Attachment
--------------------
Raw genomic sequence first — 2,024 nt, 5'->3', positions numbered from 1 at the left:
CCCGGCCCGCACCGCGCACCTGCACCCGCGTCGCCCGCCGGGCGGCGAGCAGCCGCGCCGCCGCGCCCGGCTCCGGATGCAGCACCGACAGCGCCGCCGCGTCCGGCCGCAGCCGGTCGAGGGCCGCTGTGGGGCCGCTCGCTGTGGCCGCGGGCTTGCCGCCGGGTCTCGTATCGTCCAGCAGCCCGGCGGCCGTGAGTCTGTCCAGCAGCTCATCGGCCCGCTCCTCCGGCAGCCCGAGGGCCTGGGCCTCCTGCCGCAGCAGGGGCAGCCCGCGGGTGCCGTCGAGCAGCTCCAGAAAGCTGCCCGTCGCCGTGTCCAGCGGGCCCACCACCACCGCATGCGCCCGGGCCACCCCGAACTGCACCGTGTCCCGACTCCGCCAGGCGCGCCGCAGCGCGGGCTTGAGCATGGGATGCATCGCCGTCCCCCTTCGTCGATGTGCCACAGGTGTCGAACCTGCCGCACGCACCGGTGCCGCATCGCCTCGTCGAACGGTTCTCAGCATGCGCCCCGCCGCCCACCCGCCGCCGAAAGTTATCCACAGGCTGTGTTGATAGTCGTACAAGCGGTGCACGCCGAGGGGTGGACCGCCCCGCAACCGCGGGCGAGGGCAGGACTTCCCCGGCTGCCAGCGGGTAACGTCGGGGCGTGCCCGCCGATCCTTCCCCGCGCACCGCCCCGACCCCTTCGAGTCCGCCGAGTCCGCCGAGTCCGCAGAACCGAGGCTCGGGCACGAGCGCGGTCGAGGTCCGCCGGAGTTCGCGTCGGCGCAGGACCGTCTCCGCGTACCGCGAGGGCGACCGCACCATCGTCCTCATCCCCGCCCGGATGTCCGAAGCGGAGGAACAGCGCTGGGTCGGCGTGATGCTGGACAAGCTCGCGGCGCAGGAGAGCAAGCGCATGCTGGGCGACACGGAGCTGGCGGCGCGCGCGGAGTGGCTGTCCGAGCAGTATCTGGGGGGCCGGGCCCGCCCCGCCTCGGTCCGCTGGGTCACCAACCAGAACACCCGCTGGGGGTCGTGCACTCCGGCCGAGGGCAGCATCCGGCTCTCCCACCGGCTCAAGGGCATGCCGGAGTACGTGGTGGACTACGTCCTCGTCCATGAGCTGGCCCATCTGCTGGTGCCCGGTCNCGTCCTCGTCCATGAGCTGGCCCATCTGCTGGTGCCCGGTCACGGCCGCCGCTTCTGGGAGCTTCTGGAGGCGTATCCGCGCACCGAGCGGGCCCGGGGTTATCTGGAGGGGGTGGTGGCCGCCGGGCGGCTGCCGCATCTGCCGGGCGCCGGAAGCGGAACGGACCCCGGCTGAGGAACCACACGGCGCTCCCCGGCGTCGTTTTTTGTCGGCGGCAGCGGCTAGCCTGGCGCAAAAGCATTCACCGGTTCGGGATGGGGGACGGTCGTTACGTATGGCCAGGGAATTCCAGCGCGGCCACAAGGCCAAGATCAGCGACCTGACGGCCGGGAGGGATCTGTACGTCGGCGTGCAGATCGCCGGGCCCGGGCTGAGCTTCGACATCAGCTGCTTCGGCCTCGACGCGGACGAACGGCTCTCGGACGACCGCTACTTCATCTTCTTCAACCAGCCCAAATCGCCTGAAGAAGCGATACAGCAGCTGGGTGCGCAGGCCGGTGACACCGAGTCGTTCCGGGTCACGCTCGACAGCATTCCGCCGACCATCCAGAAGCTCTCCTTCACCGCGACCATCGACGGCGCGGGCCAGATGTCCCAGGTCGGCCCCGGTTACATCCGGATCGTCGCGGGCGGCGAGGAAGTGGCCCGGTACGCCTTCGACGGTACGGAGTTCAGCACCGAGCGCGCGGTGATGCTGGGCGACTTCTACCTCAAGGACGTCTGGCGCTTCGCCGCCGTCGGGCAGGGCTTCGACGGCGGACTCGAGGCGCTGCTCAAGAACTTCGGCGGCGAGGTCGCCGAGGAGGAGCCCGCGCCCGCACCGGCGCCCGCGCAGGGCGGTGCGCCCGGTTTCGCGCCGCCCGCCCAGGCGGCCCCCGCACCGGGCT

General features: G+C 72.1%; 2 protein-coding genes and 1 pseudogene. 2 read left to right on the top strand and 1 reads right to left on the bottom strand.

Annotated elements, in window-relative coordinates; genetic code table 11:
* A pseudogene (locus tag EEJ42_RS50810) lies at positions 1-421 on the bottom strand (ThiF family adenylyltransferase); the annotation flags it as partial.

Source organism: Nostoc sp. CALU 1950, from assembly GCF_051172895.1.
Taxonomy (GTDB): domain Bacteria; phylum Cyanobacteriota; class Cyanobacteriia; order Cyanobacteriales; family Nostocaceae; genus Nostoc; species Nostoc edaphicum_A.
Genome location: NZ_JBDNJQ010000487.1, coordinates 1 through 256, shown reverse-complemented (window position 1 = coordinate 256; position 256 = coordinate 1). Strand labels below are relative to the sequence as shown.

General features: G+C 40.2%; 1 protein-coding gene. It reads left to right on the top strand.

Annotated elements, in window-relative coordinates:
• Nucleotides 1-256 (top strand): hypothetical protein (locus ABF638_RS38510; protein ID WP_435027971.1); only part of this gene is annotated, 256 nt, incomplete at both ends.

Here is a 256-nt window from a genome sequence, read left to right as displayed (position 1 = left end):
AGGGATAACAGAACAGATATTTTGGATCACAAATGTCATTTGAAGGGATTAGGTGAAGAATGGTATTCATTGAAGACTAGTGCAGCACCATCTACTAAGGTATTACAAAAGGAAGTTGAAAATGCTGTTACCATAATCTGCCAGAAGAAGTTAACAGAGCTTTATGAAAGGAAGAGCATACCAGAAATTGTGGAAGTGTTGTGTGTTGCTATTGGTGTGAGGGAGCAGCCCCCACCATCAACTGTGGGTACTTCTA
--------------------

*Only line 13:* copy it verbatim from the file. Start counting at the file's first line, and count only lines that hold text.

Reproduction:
AGGGATAACAGAACAGATATTTTGGATCACAAATGTCATTTGAAGGGATTAGGTGAAGAATGGTATTCATTGAAGACTAGTGCAGCACCATCTACTAAGGTATTACAAAAGGAAGTTGAAAATGCTGTTACCATAATCTGCCAGAAGAAGTTAACAGAGCTTTATGAAAGGAAGAGCATACCAGAAATTGTGGAAGTGTTGTGTGTTGCTATTGGTGTGAGGGAGCAGCCCCCACCATCAACTGTGGGTACTTCTA